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Past special programs

The Centre for the Arts in Human Development's past programs include:


Over a two year period (2001-2002 & 2003-2004), the Centre staff and interns offered creative arts therapies to individuals with a psychiatric diagnosis, who were referred by the Douglas Hospital Outpatient Services and other community-based programs. In conjunction with the therapy, research was conducted on the efficacy of this approach with this population. Our research showed individuals participating in these therapies felt it was a positive experience that provided new motivation and interaction with others.

Adolescents from Montreal-area alternative schools were integrated into the Centre for the Arts in Human Development’s musical production process as assistants to the Centre’s participants in 2000, 2002 and 2004. This experience resulted in the development of a meaningful rapport between the adolescents and the Centre’s participants, and improved self-esteem for the adolescents.

Adolescents identified as being “at risk” were selected to participate in a one-year project in 2005 involving group drumming to address anger management, reduce stress, enhance motivation and promote group cohesiveness. The efficacy of the intervention was studied as part of a research project.

This eight-week project in 2005 used a technique called developmental drama to build interaction and promote understanding between elementary school children and Centre participants with developmental disabilities. The process of overcoming stigmatized attitudes was captivatingly illustrated in a video documentary of the experience, titled Building Bridges.

From 2005 to 2007, a drop-in program was offered to individuals who had participated in the Fels Arts and Friendship Program. Building on the socialization skills practiced in the Fels Program, participants were encouraged to take on planning and leadership roles for the group’s activities to enhance their self-esteem and autonomy.

In conjunction with Place des Arts impresario, Sam Gesser, the Centre co-produced the play Dancing to Beethoven in 2005. Dr. Stephen Snow directed a new group of novice actors–those with visual disabilities–to give them the experience of performing in front of an enraptured audience. The process of mounting the play was the topic of the National Film Board of Canada’s documentary, Acting Blind.

In 2008, a nutrition program was offered to participants in the three-year program to raise awareness of good nutrition and encourage better food choices. Participants learned about the different food groups, portion size, and sampled a variety of nutritious foods to concretize their understanding. The impact of this program in understanding and behavior change was simultaneously researched.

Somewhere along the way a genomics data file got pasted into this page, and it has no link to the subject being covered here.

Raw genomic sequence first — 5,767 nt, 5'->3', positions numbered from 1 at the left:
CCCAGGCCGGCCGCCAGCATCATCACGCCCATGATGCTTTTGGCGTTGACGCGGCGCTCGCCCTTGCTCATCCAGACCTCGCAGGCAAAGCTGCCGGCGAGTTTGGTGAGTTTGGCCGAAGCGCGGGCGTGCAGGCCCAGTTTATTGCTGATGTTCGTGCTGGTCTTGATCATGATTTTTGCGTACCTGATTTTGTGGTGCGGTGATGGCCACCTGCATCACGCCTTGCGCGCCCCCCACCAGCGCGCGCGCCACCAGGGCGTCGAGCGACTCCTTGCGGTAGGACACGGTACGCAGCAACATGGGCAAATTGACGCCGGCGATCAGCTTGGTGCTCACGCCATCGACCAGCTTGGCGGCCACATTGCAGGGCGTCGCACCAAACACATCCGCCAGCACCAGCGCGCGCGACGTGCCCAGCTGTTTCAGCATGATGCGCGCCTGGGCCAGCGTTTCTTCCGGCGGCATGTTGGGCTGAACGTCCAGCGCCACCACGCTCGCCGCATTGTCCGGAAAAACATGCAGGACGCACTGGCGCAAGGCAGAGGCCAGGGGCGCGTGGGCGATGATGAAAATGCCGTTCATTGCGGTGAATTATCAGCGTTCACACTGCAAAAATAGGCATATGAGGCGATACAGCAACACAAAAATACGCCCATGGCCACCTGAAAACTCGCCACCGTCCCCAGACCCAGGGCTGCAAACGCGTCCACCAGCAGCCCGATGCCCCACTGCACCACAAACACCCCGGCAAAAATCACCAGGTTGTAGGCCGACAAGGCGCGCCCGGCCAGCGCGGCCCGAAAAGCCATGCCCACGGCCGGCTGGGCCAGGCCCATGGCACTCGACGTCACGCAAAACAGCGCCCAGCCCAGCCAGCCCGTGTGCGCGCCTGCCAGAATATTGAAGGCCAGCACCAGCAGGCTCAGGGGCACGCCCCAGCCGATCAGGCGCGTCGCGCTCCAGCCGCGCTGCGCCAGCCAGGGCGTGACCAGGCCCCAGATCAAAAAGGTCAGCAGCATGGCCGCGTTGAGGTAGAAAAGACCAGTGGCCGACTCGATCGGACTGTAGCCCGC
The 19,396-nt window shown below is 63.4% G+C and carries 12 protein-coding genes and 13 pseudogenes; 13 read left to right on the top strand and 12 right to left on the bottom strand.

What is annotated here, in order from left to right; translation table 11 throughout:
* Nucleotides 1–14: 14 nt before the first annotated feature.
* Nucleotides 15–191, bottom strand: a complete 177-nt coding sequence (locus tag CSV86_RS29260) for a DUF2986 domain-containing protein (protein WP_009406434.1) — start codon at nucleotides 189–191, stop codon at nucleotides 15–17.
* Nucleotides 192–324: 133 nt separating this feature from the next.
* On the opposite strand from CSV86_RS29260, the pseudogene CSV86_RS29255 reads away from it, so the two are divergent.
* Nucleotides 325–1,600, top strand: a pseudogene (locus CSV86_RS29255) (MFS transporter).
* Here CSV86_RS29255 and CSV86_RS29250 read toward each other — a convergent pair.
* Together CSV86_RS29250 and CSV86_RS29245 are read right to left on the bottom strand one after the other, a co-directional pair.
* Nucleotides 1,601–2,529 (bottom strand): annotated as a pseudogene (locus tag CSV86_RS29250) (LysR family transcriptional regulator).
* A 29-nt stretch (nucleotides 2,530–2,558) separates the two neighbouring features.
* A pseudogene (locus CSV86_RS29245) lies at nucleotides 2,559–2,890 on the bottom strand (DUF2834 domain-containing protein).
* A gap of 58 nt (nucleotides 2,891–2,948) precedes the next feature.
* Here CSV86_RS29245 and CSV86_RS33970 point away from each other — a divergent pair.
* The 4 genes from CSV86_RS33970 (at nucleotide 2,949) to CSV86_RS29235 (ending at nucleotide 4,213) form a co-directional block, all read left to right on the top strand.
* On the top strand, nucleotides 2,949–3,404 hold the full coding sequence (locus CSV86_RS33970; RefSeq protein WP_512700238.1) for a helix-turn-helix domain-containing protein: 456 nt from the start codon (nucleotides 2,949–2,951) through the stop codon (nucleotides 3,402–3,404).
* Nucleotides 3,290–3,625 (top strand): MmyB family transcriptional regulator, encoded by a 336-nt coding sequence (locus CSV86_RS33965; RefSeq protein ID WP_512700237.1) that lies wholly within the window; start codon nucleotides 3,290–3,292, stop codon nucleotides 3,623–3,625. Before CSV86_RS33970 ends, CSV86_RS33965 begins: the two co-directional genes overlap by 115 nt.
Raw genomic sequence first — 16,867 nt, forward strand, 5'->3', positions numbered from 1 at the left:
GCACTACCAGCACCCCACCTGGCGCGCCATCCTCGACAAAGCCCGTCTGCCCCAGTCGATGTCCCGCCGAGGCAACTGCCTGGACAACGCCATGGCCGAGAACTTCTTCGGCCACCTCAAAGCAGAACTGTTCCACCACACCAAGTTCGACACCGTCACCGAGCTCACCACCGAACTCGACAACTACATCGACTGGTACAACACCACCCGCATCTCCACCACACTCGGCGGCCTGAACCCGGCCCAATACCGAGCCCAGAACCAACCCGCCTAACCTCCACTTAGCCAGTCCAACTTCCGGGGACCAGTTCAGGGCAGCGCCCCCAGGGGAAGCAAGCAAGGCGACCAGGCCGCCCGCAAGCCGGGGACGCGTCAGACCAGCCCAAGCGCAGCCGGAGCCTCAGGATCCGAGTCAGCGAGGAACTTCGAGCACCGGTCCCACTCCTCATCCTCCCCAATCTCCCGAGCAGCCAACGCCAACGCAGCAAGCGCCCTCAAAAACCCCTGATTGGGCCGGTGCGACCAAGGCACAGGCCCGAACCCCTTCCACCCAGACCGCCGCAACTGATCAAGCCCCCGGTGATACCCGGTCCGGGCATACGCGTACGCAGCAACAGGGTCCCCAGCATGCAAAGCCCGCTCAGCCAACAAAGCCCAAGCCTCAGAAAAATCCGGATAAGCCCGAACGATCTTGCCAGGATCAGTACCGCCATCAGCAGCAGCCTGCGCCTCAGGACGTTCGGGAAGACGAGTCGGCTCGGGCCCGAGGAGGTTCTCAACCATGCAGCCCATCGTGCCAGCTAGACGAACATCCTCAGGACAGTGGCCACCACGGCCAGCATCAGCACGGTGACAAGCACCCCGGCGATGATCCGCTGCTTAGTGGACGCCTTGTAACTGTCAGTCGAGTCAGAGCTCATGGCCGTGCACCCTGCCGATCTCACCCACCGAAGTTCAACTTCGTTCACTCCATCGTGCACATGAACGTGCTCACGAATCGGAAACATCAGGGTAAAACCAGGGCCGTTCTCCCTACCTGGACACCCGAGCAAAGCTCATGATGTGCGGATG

Five past and present participants from the Centre for the Arts in Human Development who demonstrated a special affinity for musical performance were invited to develop a “musical road show” that was performed for a number of community based audiences in the summer of 2009. An evaluation of the impact on audience perspectives toward the performers was integrated into the project.

Creative arts therapies were offered by the Centre for the Arts in Human Development to individuals diagnosed with Asperger's syndrome during the 2010-2011 year. Participants in this unique pilot project were offered music therapy, art therapy and drama therapy with the general goals of facilitating emotional expression and ameliorating self-confidence and self-esteem through the group arts therapies format. This pilot project included a research component, designed to look at the impact of the creative arts therapies on self-esteem with this population.

As part of a research project, two groups of 6 children, aged between 10 and 12,with Autism Spectrum Disorder, were offered either art therapy or drama therapy for 21 weeks on Saturday mornings. The project also offered a concurrent support group for the parents of the participating children, wherein they had the opportunity to address their concerns or issues related to their child's behaviors, development and education in a supportive environment. The children were recruited in partnership with the West Montreal Readaptation Centre’s Children’s Services Department. A professional art and drama therapist were hired to run the groups with a graduate student in art therapy and drama therapy co-leading the sessions with them.
The objective of this project was to provide a therapeutic setting for the children to discuss some of the difficulties they experienced in their social interactions, whereby they have the opportunity to develop a better understanding of appropriate ways to respond in social situations. By using expressive modalities in a group context, the children were able to develop and practice social skills, experience positive social interactions, and manage their problem behaviors with other individuals who share similar experiences.

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